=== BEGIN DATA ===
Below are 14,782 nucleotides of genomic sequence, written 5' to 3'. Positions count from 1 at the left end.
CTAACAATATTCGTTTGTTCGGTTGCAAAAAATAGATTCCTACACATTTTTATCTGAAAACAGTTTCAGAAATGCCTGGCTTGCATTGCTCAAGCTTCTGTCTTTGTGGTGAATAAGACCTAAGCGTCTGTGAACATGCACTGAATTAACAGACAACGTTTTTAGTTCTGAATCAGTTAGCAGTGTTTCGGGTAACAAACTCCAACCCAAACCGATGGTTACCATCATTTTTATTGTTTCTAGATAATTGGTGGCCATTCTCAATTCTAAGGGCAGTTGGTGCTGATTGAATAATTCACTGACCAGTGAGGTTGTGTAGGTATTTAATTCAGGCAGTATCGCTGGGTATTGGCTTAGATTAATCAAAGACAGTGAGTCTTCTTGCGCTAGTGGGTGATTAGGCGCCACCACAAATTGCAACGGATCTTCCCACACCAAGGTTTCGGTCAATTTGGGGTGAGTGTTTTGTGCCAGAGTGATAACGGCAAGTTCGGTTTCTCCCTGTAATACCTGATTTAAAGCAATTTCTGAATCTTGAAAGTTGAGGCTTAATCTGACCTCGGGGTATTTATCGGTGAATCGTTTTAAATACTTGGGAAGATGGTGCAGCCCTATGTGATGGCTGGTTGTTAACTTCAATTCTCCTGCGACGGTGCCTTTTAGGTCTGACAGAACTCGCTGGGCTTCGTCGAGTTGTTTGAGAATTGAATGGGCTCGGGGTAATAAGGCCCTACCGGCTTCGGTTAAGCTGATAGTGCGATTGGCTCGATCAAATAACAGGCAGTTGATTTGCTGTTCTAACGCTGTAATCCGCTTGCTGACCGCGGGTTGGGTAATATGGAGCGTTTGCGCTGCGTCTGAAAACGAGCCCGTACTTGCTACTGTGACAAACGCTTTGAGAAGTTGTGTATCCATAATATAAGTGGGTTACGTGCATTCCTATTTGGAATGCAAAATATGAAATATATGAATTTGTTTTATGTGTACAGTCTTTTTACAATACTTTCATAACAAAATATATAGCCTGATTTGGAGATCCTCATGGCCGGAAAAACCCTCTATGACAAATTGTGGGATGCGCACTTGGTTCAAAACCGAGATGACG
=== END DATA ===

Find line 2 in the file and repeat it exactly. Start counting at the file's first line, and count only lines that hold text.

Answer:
CTAACAATATTCGTTTGTTCGGTTGCAAAAAATAGATTCCTACACATTTTTATCTGAAAACAGTTTCAGAAATGCCTGGCTTGCATTGCTCAAGCTTCTGTCTTTGTGGTGAATAAGACCTAAGCGTCTGTGAACATGCACTGAATTAACAGACAACGTTTTTAGTTCTGAATCAGTTAGCAGTGTTTCGGGTAACAAACTCCAACCCAAACCGATGGTTACCATCATTTTTATTGTTTCTAGATAATTGGTGGCCATTCTCAATTCTAAGGGCAGTTGGTGCTGATTGAATAATTCACTGACCAGTGAGGTTGTGTAGGTATTTAATTCAGGCAGTATCGCTGGGTATTGGCTTAGATTAATCAAAGACAGTGAGTCTTCTTGCGCTAGTGGGTGATTAGGCGCCACCACAAATTGCAACGGATCTTCCCACACCAAGGTTTCGGTCAATTTGGGGTGAGTGTTTTGTGCCAGAGTGATAACGGCAAGTTCGGTTTCTCCCTGTAATACCTGATTTAAAGCAATTTCTGAATCTTGAAAGTTGAGGCTTAATCTGACCTCGGGGTATTTATCGGTGAATCGTTTTAAATACTTGGGAAGATGGTGCAGCCCTATGTGATGGCTGGTTGTTAACTTCAATTCTCCTGCGACGGTGCCTTTTAGGTCTGACAGAACTCGCTGGGCTTCGTCGAGTTGTTTGAGAATTGAATGGGCTCGGGGTAATAAGGCCCTACCGGCTTCGGTTAAGCTGATAGTGCGATTGGCTCGATCAAATAACAGGCAGTTGATTTGCTGTTCTAACGCTGTAATCCGCTTGCTGACCGCGGGTTGGGTAATATGGAGCGTTTGCGCTGCGTCTGAAAACGAGCCCGTACTTGCTACTGTGACAAACGCTTTGAGAAGTTGTGTATCCATAATATAAGTGGGTTACGTGCATTCCTATTTGGAATGCAAAATATGAAATATATGAATTTGTTTTATGTGTACAGTCTTTTTACAATACTTTCATAACAAAATATATAGCCTGATTTGGAGATCCTCATGGCCGGAAAAACCCTCTATGACAAATTGTGGGATGCGCACTTGGTTCAAAACCGAGATGACG